Our View: Panel will face jail issues directly

3:13 PM, Apr. 9, 2013  |  Comments
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The attack on corrections officers in the Marathon County Jail last month ignited public concern for working conditions in the facility, and it has uncovered serious, even critical issues that need to be addressed. Among these are:

? Persistent crowding.

? Consistently low staffing numbers.

? Problems with the jail's radio communications system.

To be clear, it is not certain that any of these things were the specific cause of the March 27 attack. But together, they contribute to an environment that puts corrections officers at risk. That needs to be fixed.

The good news is that county leaders show every indication that they understand the urgency of this project. The Marathon County Board recently has supported measures needed to improve conditions. And last week the county appointed five local leaders to a citizens panel that will review the jail's policies and procedures and offer recommendations in a report to the Sheriff's Department.

So far, panel members are former Rothschild Police Chief Bill Schremp; Mount View Care Center administrator Lori Koeppel; Intercity State Bank President Randy Balk; LandArt owner Paul Jones; and Daily Herald Media General Manager Michael Beck.

In crisis situations, sometimes officials have a tendency to circle the wagons and resist change. We had concerns that this would be the case when the Sheriff's Department took nearly a week to hold a press conference about the attack.

But the county did not drag its feet in the creation of this panel, and it deserves credit both for moving forward on a plan and for seeking to make the commission inclusive of different types of community stakeholders.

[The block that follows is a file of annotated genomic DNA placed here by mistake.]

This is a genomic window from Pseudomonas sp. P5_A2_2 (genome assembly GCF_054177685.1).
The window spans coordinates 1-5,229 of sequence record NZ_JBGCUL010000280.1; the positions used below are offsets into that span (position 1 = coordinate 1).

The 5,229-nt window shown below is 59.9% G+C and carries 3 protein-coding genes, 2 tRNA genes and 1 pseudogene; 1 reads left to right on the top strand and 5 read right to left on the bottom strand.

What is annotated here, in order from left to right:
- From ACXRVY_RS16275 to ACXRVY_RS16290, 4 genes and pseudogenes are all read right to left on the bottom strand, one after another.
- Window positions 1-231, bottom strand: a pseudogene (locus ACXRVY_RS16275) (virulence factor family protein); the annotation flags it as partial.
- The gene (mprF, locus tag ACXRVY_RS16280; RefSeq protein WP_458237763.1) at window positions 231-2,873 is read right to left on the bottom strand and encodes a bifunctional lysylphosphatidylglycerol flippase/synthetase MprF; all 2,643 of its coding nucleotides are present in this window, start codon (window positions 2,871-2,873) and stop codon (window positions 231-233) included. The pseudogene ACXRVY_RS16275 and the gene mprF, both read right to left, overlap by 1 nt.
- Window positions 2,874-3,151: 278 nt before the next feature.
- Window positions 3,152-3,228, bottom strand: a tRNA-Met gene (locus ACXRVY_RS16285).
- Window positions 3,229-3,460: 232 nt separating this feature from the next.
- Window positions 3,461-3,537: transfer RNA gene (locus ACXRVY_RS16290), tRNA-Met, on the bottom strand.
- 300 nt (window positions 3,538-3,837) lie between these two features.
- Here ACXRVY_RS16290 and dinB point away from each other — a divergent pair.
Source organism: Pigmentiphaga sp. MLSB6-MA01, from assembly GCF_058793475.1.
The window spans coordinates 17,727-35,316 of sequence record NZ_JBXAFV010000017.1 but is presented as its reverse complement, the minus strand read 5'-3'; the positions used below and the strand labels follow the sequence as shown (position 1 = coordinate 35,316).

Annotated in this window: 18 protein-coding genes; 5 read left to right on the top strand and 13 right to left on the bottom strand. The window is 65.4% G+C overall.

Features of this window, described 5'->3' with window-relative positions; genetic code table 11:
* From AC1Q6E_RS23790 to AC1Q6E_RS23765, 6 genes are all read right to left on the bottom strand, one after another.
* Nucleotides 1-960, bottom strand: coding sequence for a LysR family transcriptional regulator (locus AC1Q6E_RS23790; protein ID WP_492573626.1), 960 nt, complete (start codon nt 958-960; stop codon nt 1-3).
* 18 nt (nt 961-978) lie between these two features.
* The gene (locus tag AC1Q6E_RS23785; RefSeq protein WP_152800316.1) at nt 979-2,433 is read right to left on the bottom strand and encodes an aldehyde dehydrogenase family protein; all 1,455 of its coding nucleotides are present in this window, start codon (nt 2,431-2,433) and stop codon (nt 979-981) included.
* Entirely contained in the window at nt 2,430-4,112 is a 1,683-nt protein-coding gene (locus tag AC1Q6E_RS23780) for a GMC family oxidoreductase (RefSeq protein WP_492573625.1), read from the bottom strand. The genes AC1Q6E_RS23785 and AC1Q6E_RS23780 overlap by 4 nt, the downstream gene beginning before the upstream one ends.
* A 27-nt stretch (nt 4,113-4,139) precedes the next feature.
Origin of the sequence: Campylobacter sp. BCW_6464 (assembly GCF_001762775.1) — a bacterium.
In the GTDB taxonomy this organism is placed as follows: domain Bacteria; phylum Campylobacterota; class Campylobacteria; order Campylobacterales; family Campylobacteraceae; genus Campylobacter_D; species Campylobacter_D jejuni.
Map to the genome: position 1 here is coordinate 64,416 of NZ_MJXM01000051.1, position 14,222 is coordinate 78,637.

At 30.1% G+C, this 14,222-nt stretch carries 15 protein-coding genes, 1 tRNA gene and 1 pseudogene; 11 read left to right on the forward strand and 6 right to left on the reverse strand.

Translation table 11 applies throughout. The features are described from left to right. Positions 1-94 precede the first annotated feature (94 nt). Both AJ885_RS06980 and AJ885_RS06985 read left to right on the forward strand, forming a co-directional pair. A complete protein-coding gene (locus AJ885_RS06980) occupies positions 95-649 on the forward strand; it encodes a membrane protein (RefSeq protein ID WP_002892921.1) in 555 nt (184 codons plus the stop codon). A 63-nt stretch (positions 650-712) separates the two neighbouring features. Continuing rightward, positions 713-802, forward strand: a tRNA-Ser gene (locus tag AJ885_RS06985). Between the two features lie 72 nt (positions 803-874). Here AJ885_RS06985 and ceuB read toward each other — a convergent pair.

However, we are persuaded by criticisms we heard from readers that the panel's lack of professional expertise in corrections is a problem. The idea was both to avoid a group that would be beholden to the county and to keep the panel from representing the already established ways of doing things. That's understandable, but this panel might err too far on the other side. Schremp brings law enforcement experience and Koeppel brings administrative experience; other members bring other unique perspectives. What is needed is concrete knowledge of corrections.

There are leaders in our own community who are retired or who've left the corrections field who nevertheless retain expertise. Some candidates: Donna Seidel, the former Assembly representative who was a police officer and clerk of court; Mike Williams, the thoughtful and competent retired probation and parole supervisor; Jane Rusch, the Wausau School Board member who is a former corrections officer. There are others who would be equally good, no doubt. The point is that there are resources within the community.

Luckily it is still early in the process, and the panel can add members. We're glad the county is seeking these perspectives. We hope together the community will be able to address problems in the jail.

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